And that is going to become important in just a moment. Anyway for now just choose the command. And, make sure both is selected and click OK, and that'll align those two points so that they are exactly coincident. Now I want to join these points into a smooth point. Now, if you just press Ctrl+j or Cmd+j on a Mac, to perform a standard join, then you're going to create a new corner point. I want a smooth point, so what you have to do is press Ctrl+Shift+Alt+j here on the PC or Cmd+Shift+Option+j in the Mac in order to bring up the drawing dialog box.
Select Smooth and click Ok. And that will join the path outlines and it'll also reduce the line weight to four points where we dialed in a moment ago and we don't want that. So press the V key to switch over to the black arrow tool. Click on a path outline to select it, go up here to the Control Panel, and change the line weight to 12 points. I'm using the Pop-up menu, but you can work any way you like. And that's going to seem awfully thick, but bear in mind, this is an avatar that might appear as small as an icon on screen, so these strokes are going to get much thinner.
All right, now we want to draw the head, and the best way to do this, by the way, to complete the head, and forehead and everything else, is to draw the person bald. And I'm just saying that because that way you can change out your hairstyle any time you want. Makes for a very versatile setup. So I'm going to switch to the Pen tool. And I'm going to drag from this top point right there to activate it and to maintain a smooth point. And then I'll go ahead and zoom out just a little bit here. Scroll over. And I'll drag right about there in order to create the top of the head.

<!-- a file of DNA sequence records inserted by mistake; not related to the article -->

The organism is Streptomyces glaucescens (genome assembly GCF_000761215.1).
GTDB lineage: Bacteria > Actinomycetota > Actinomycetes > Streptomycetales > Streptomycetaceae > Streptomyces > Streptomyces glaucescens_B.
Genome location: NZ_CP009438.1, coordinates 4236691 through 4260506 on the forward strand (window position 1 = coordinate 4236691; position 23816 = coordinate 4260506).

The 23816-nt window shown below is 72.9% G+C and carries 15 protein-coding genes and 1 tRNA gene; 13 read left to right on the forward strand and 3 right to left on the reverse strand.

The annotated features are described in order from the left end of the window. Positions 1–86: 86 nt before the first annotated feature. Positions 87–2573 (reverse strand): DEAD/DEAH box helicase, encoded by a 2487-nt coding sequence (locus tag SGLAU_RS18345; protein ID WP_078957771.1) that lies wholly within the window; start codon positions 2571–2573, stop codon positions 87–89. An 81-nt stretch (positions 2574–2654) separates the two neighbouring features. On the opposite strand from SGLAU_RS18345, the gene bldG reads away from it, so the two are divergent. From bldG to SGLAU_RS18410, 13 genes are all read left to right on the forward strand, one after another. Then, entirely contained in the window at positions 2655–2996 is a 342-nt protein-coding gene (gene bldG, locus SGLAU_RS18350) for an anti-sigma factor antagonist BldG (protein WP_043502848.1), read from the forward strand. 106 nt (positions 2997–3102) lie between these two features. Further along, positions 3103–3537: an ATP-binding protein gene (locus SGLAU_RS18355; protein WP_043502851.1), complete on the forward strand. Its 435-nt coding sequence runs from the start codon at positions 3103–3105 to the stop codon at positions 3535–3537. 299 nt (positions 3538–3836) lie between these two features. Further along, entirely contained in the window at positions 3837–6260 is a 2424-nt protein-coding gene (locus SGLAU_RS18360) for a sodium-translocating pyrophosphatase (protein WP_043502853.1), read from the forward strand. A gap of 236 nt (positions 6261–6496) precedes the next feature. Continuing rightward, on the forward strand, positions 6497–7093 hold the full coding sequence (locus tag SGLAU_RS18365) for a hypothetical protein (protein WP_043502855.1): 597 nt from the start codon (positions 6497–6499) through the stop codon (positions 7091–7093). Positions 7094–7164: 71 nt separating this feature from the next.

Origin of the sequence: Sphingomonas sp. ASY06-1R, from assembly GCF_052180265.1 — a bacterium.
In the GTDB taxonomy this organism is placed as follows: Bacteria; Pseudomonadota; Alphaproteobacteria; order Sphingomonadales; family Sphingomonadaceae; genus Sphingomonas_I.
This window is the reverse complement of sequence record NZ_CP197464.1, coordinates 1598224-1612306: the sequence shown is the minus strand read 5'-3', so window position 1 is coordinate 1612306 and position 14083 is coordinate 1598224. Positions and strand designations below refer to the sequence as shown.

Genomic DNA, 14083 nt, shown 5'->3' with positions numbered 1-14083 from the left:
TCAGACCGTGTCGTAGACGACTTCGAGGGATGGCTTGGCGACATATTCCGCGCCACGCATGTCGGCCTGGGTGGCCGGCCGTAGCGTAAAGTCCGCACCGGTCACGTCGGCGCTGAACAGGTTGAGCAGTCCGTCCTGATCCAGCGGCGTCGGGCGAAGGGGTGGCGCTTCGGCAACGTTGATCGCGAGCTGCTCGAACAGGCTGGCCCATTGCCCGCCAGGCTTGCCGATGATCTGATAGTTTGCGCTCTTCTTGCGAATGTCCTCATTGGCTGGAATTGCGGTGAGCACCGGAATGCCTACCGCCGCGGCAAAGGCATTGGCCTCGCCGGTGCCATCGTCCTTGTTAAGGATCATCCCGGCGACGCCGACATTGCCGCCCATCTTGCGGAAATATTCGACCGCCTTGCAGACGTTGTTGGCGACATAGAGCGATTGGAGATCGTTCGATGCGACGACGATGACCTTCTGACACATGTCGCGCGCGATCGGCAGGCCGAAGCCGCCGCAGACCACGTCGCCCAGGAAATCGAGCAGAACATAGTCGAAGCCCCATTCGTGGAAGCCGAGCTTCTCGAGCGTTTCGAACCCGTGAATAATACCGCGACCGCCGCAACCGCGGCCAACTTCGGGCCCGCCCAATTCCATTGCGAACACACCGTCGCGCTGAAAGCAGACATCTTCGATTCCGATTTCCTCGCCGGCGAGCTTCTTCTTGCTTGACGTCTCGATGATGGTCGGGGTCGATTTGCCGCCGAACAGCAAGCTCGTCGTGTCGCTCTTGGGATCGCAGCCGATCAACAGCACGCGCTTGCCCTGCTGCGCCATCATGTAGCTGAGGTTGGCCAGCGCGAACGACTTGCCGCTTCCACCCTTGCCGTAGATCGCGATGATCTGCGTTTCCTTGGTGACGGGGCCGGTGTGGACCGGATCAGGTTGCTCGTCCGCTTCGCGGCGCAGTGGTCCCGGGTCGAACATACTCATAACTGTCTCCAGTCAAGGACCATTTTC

And if you need to, then you can move the anchor point on the fly by pressing and holding the Spacebar. And then oops, I invoked an auto-scroll, I hate that. Anyway, I'll go ahead and release and then, drag back here, I made a big mess of things. So I'll press the A key to switch to the wide arrow tool. I'll click on the segment right here to select it and then I'll drag up on this control handle like so and I might drag it down just a little bit because notice we've got a little bit of an edge showing from the hairline and we don't want that. So I'll select this anchor point and I'll press the left arrow key, just to nudge it over to left.
Anyway, we don't want any seam, that's the point. All right, now we don't want to see the hair because we want to work bald. I'll turn off the hair layer in order to deselect it. And her skull looks terrible, but it's going to look better. So I'll go ahead and press the P key to switch back to the Pen tool. I've got to drag on this point to once again activate the path outline. And then I'll drag right about here, to create the back of the skull. And then, I'll drag from here. Notice that I can see a tiny little Connect icon next to my Pen tool cursor.
That tells me that I'm going to connect to the back of the neck. You want to make sure, by the way, that you don't move the back of the neck around. So you want to keep it as still as possible. That is you want to keep this arc the way it was. All right, now you might wanted to make some modifications with the white arrow tool, so I went ahead and switched to the white arrow. I'll select this anchor point. I'll go ahead and drag this up just a little bit. I'll turn the hair on just to see if I haven't totally messed things up yet and it looks like I'm doing okay, but I think I want the forehead to be a little steeper right there.